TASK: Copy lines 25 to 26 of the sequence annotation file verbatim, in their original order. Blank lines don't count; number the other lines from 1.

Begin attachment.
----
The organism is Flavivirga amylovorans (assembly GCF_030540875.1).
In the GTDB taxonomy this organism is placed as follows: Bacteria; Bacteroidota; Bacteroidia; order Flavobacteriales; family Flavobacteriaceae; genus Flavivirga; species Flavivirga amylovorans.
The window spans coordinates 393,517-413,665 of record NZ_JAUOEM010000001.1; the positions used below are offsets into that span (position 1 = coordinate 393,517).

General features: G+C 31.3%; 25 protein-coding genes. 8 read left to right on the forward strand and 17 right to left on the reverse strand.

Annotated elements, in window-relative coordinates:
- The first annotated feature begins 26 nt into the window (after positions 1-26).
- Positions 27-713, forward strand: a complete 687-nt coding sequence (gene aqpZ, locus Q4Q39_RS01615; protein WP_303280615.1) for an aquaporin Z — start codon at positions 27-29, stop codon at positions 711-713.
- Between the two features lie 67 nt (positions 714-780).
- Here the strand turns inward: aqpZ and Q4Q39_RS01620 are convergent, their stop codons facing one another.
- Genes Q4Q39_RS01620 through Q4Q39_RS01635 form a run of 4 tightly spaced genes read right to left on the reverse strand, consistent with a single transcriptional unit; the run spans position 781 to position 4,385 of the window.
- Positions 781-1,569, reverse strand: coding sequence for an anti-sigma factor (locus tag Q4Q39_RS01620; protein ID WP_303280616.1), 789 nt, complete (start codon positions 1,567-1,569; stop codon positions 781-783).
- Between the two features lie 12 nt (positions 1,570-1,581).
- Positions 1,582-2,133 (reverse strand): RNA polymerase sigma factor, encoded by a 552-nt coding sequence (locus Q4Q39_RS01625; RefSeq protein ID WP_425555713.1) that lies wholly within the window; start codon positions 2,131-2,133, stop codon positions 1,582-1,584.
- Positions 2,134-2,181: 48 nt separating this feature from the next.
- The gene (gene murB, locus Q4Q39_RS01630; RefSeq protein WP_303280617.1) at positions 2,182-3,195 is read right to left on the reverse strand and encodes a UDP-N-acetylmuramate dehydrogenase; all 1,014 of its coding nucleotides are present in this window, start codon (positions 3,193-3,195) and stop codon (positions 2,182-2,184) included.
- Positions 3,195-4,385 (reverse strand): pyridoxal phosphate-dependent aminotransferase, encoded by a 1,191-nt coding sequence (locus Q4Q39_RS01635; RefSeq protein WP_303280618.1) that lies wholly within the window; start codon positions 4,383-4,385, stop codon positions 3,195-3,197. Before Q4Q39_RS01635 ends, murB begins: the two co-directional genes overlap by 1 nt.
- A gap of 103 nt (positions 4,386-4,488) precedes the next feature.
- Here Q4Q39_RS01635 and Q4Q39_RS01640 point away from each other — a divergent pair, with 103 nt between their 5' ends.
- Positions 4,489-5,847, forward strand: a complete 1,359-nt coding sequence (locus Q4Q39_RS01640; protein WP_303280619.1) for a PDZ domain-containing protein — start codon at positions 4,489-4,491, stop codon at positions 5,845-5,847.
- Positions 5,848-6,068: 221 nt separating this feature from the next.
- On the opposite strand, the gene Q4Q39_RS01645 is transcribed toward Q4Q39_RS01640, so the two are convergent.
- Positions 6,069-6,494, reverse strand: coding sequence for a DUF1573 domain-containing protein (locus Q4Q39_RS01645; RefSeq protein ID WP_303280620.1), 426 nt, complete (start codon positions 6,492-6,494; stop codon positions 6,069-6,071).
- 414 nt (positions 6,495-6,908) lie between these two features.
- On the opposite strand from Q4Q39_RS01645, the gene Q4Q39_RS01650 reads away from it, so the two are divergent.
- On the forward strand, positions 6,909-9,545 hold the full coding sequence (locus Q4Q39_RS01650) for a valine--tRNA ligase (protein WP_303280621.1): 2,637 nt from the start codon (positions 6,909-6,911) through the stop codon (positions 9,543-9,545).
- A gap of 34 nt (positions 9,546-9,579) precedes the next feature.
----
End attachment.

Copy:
- On the forward strand, positions 6,909-9,545 hold the full coding sequence (locus Q4Q39_RS01650) for a valine--tRNA ligase (protein WP_303280621.1): 2,637 nt from the start codon (positions 6,909-6,911) through the stop codon (positions 9,543-9,545).
- A gap of 34 nt (positions 9,546-9,579) precedes the next feature.